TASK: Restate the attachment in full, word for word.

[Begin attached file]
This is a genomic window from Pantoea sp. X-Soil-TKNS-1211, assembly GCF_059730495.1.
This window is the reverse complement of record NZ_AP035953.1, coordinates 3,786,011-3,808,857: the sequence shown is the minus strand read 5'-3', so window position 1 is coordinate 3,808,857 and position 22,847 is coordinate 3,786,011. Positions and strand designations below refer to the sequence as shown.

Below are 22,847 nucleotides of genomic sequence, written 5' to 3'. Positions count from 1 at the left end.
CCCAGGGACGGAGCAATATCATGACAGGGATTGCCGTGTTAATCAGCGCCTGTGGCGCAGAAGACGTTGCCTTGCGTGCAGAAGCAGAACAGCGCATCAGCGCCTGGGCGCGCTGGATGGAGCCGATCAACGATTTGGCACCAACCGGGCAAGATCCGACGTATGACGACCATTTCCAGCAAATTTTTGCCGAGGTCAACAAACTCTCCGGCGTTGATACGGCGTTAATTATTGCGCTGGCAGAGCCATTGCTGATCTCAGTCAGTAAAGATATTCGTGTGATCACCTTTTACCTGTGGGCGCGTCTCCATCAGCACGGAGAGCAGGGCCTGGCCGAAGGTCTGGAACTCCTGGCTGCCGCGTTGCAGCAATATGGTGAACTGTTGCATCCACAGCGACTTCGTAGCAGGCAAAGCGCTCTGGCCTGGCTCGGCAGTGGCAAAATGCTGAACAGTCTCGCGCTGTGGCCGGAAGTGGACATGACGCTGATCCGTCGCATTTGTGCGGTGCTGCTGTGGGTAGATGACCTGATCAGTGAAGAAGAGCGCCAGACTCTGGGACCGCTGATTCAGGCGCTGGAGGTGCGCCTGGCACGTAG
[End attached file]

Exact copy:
This is a genomic window from Pantoea sp. X-Soil-TKNS-1211, assembly GCF_059730495.1.
This window is the reverse complement of record NZ_AP035953.1, coordinates 3,786,011-3,808,857: the sequence shown is the minus strand read 5'-3', so window position 1 is coordinate 3,808,857 and position 22,847 is coordinate 3,786,011. Positions and strand designations below refer to the sequence as shown.

Below are 22,847 nucleotides of genomic sequence, written 5' to 3'. Positions count from 1 at the left end.
CCCAGGGACGGAGCAATATCATGACAGGGATTGCCGTGTTAATCAGCGCCTGTGGCGCAGAAGACGTTGCCTTGCGTGCAGAAGCAGAACAGCGCATCAGCGCCTGGGCGCGCTGGATGGAGCCGATCAACGATTTGGCACCAACCGGGCAAGATCCGACGTATGACGACCATTTCCAGCAAATTTTTGCCGAGGTCAACAAACTCTCCGGCGTTGATACGGCGTTAATTATTGCGCTGGCAGAGCCATTGCTGATCTCAGTCAGTAAAGATATTCGTGTGATCACCTTTTACCTGTGGGCGCGTCTCCATCAGCACGGAGAGCAGGGCCTGGCCGAAGGTCTGGAACTCCTGGCTGCCGCGTTGCAGCAATATGGTGAACTGTTGCATCCACAGCGACTTCGTAGCAGGCAAAGCGCTCTGGCCTGGCTCGGCAGTGGCAAAATGCTGAACAGTCTCGCGCTGTGGCCGGAAGTGGACATGACGCTGATCCGTCGCATTTGTGCGGTGCTGCTGTGGGTAGATGACCTGATCAGTGAAGAAGAGCGCCAGACTCTGGGACCGCTGATTCAGGCGCTGGAGGTGCGCCTGGCACGTAG